Struggling with your study?

What you can do if you're struggling with your study.

Common reasons for having trouble with your study

The course content or type

Issues may be that:

  • the course is more difficult than you thought, and you're having trouble keeping up (or maybe the course is too easy).
  • the course isn't what you thought – for example, more theoretical than you had thought
  • you've lost interest in the subject or changed your mind about the career you want to pursue
  • the style of assessment doesn't suit you, and you're having trouble meeting the requirements.

What to consider:

Financial worries

It can be difficult to make ends meet as a student. Ask yourself:

  • Is this the only way to get the qualification you're after - or can you do it through workplace training or an apprenticeship?
  • Would you be able to some part-time work?
  • Can you get any financial support that is available? Contact StudyLink to find out.
  • Could you qualify for any scholarships or awards?
  • Can you live at home while you study, or try a less expensive accommodation option, such as boarding?
  • is there a student finance or budget adviser at your institution? They can help you with a budget and can assist with urgent or hardship difficulties.

Other problems students may have

Issues may be:

  • feeling homesick or missing family and friends
  • feeling worn down from doing too many things - study, part-time work, social activities etc
  • not liking the tertiary education provider you've chosen (too big, too small, the accommodation isn't what you thought etc).

There are many personal issues you can face while studying. Ask yourself:

  • Are you still adjusting to your new life? Do you just need to give yourself more time?
  • Do you need to find a better balance between your study and sports/interests/social activities?
  • Can you get help or support from others?
  • Would you feel better if you were living closer to friends or family?

Get help from the education provider or people you trust

Whatever struggle you're facing, there is always someone to help you. Depending on your problem, you can try some of the people or organisations below:

  • Careers office at your education provider - they can help you think through your options so you can make a fully informed decision.
  • Lecturers/tutors - let them know about any issues affecting you. They may be able to organise extra support and advice, such as tutorials, to help you stay on track.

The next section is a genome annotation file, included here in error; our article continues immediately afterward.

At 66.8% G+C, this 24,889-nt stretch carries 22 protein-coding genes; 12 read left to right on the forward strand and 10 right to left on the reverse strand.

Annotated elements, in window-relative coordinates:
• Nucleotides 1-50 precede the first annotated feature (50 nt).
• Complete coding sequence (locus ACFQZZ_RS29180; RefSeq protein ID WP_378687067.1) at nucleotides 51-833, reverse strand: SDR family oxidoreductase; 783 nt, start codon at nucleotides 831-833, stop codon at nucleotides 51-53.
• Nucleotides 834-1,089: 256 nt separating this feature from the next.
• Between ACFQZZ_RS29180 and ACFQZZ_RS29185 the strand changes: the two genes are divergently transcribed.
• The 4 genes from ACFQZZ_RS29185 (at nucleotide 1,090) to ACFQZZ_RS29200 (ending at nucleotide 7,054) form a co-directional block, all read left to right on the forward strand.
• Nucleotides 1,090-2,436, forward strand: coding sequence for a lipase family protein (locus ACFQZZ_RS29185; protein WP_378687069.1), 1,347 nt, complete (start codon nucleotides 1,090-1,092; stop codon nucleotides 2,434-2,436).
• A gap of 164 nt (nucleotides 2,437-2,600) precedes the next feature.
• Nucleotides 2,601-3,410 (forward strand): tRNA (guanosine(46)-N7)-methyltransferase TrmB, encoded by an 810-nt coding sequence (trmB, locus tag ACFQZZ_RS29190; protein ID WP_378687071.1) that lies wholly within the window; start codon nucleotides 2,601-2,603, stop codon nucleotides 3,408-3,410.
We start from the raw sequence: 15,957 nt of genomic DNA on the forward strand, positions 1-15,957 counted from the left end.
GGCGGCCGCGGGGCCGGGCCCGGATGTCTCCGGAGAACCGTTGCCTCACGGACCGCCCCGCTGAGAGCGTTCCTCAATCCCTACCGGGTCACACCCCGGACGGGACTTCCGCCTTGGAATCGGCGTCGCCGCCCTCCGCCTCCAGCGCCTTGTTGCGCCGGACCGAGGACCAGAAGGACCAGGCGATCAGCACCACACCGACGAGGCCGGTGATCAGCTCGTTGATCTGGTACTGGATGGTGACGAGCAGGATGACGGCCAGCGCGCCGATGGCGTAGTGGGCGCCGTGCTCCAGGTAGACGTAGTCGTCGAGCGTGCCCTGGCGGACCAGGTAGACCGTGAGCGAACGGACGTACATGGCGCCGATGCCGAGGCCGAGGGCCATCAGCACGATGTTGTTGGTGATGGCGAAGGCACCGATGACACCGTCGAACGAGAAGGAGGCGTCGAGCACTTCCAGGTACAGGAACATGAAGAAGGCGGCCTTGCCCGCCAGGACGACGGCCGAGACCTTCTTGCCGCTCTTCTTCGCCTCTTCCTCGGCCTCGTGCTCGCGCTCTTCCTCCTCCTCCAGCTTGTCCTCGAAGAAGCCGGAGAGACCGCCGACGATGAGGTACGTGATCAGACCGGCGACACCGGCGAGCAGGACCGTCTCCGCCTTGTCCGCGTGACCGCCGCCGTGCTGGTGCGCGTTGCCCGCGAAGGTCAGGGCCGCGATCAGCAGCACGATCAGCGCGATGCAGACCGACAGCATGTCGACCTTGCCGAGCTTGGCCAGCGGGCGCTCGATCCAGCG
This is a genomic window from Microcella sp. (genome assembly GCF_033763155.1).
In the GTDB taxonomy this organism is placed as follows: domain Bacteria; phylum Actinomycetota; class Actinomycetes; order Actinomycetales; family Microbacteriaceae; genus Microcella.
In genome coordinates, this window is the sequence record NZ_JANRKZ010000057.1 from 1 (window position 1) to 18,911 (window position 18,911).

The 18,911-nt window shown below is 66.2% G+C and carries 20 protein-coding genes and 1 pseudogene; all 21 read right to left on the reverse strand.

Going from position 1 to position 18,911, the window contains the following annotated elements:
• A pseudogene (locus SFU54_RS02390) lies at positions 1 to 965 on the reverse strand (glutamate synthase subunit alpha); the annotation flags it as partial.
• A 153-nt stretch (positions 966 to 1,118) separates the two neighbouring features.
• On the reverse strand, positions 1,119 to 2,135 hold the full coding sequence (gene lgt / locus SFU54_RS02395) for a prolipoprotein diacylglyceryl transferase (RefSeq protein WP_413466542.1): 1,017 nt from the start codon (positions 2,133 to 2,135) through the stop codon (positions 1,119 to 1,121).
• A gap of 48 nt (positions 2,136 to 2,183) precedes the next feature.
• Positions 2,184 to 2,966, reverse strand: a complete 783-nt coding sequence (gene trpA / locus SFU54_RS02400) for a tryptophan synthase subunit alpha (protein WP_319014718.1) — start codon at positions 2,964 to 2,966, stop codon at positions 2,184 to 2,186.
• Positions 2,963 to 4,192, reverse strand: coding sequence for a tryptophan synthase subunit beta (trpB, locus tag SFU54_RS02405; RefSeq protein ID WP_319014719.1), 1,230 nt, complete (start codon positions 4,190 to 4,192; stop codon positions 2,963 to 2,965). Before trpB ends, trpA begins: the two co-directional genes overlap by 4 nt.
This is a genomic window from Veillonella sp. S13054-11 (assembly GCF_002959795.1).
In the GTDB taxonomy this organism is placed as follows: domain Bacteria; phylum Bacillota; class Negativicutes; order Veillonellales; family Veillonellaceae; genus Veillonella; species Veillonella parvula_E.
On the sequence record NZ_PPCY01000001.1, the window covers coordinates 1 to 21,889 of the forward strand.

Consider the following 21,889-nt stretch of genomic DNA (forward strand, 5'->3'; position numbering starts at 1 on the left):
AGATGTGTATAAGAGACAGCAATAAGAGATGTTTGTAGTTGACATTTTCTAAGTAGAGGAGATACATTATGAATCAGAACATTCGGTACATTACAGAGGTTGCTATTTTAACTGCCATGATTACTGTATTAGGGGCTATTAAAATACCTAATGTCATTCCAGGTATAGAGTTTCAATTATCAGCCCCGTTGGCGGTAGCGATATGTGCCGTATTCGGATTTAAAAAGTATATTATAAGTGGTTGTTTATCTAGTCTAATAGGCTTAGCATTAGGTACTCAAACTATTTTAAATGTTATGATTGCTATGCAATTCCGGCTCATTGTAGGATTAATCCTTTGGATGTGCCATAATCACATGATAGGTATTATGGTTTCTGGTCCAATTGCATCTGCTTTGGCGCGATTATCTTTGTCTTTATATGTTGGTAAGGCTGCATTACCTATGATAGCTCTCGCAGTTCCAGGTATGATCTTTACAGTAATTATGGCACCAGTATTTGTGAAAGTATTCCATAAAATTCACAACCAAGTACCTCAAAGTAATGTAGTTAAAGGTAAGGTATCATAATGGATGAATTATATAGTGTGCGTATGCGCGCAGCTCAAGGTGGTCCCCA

• Student services centre - offer a wide range of support services, from help with study skills to advice on finances and accommodation. Many have a student counselling service that offers free and confidential advice.
  • Family and friends - besides being able to offer you support and make you feel better, friends and family may have contacts in the job or industry that you are interested in, or be able to help with work experience or career pathway ideas.
  • StudyLink - can help you with student allowances, student loans, information on scholarships and extra financial help while you’re studying.

What are your other options?

Take some time out from study

If you have been working hard for two or three years at secondary school, you may have trouble staying motivated when you move into tertiary study.

If you are finding it difficult to stay interested in your course work, or to complete assessments, taking time out may be a good option. It can give you a chance to recharge by doing something completely different - such as work or travel, and/or let you build up your skills.

Give it some more time

Moving into tertiary study is a big  change, and it can take some time to adjust. Make sure you give yourself enough time to adjust before you make any decision about switching track or pulling out of your course.

What can help:

  • Joining up with some groups on campus - making contacts can help you feel more at home.
  • Asking yourself, "Am I doing too much?" Maybe you need to cut back on some activities to make time for your course work - or just to have some time to relax.
  • Talking to relevant people on campus - course tutors/lecturers, the campus career adviser or counsellor may be able to help you think through your options, and make suggestions to help you work out what to do.

Explore other options

If you've given your course a good go, and found it's not right for you, it's time to look at your options. These will vary depending on your issue with your course or study in general, so take a look at the options below to see if any can help you.

  • Switch to a different course or a different provider - if you didn't like the tertiary provider or the course content, you may still want to be in tertiary study, just not in the same course/place.
  • Consider workplace training - if you're having trouble paying for study or if you're not enjoying the study itself, workplace training may be worth exploring.
  • Look for part-time or full-time work - getting a job can help you with career choices later on. Getting experience in a job may help you realise that yes, you do want to work in a particular field. Or it could tell you the opposite, and give you extra motivation to return to study to train. No matter what happens, you'll be learning something more to help you on your career journey.
  • Take another look at yourself, your skill and your work values. 

Updated 10 Jan 2017